dental to men, women and children


in short, she has cured more people in and about Litchfield within ten years, than the doctors have killed in twenty, and that's a bold word.

dim. Has the lady been any other way useful in her generation ?

Hun. Yes, sir, she has a daughter by Sir Charles, the finest woman in all our country, and the greatest fortune: she has a son too by her first husband, 'Squire Sullen, who married a fine lady from London t'other day; if you, please, sir, we'll drink his health.

rim. What sort of a man is he?

Bon. Why, sir, the man's well enough ; says little, thinks less, and does-nothing at all,'faith : but he's a man of great estate, and values nobody.

dim. A sportsman, I suppose ?

Bon. Yes, sir, he's a man of pleasure; he plays at whist, and smokes his pipe eight-and-forty hours together sometimes. clim. A fine sportsman truly! and married, you say? Bon, -y, and to a curious woman, sir-but he's - He wants it here, sir.

[Pointing to his Forehead. Aim. He has it there, you mean.

Bon. That's none of my business; he's my landlord, and so a man, you know, would not but I'cod he's no betier than—sir, my hunible service to you. [Drinhs.] Though ) value not a farthing what he can do to me; I pay him his rent al quarter day; I have a good running trade; I have but one daughter, and I can give her---but no matter for that.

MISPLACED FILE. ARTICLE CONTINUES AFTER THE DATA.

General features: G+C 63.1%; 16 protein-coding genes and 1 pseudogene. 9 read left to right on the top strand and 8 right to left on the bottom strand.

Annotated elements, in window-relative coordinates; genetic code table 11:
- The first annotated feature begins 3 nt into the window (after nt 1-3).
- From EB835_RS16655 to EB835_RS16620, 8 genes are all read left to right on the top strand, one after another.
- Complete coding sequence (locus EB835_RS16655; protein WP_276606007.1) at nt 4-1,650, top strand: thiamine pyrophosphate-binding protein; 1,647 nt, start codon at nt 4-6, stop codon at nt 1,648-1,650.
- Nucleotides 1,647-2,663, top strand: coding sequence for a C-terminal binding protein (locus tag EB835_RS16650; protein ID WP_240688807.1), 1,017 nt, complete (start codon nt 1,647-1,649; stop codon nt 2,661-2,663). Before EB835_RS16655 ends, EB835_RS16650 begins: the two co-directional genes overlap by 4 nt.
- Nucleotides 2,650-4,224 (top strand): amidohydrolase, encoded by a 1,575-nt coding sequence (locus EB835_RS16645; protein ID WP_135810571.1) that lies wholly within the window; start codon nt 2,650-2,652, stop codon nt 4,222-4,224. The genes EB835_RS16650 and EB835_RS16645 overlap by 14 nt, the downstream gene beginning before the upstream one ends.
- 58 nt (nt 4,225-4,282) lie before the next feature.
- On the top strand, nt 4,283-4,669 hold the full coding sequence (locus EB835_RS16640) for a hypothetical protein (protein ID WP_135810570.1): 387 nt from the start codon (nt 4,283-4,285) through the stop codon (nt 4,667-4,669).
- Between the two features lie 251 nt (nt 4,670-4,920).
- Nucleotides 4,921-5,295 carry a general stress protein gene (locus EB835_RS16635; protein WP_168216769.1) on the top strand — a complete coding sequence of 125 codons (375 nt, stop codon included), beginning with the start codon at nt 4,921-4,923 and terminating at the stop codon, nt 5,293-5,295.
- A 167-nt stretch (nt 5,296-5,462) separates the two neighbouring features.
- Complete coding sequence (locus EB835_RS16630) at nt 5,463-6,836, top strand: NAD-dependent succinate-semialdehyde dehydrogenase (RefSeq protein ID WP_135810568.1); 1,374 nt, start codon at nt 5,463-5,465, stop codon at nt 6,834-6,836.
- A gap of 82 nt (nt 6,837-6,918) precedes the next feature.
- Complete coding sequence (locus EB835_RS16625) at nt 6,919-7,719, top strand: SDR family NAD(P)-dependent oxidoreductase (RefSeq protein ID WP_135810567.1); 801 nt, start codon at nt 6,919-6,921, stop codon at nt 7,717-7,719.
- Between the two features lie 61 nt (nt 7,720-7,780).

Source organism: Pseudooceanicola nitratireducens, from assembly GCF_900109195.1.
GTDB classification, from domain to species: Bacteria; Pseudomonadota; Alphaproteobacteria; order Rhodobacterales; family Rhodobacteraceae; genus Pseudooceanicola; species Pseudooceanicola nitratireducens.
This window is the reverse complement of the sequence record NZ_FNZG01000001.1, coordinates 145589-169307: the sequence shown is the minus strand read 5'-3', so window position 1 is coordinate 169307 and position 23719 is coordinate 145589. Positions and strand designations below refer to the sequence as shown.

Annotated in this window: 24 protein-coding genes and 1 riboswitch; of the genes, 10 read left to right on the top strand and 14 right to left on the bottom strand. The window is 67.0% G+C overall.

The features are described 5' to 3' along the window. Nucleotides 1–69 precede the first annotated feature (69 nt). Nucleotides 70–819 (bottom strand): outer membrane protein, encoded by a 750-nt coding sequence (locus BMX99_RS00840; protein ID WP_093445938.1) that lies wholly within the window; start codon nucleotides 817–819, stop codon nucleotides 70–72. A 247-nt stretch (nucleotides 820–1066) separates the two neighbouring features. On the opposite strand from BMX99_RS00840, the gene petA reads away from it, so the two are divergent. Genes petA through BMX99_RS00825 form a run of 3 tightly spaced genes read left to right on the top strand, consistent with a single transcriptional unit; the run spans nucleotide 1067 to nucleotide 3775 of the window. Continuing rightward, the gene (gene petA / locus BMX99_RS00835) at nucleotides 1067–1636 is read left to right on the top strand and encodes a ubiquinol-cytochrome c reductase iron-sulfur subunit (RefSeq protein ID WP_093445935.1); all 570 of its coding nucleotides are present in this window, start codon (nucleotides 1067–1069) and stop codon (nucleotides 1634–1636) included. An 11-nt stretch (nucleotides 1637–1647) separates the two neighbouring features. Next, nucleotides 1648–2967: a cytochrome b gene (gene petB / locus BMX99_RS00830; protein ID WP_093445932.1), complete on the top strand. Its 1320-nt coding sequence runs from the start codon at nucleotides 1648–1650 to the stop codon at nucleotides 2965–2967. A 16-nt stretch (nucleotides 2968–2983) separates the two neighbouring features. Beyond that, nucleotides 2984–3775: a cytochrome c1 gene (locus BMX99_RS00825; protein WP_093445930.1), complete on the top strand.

sim. You are very happy, Mr. Boniface; pray what other company have you in town?

Bon. A power of fine ladies; and then we have the French Officers.

Aim. O that's right, you have a good many of those gentlemen : pray how do you like their company?


Bon. So well, as the saying is, that I could wish we had as many more of them; they are full of money, and

pay double for every thing they have ; they know, sir, that we paid good round taxes for the taking of them, and so they are willing to reimburse us a little; one of them lodges in my house.


Arch. Landlord, there are some French Gentlemen below, that ask for you.

Bon. I'll wait on them -Does your master stay long in town, as the saying is ? [TO ARCHER.

Arch. I can't tell, as the saying is.
Bon. Come from London ?
Arch. No!
Bon. Going to London, mayhap ?
Arch. No!

Bon. An odd fellow this ; [Bar Bell rings.] I beg your worship’s pardon, I'll wait on you in half a minute.

[Exit. Aim. The coast's clear, I see-Now, my dear Archer, welcome to Litchfield !

Arch. I thank thee, my dear brother in iniquity.

Aim. Iniquity! pr’ythee, leave canting ; you need not change your style with your

dress. Arch. Don't mistake me, Aimwell, for 'tis still my maxim, that there's no scandal l ke rags, nor any crimes so shameful as poverty.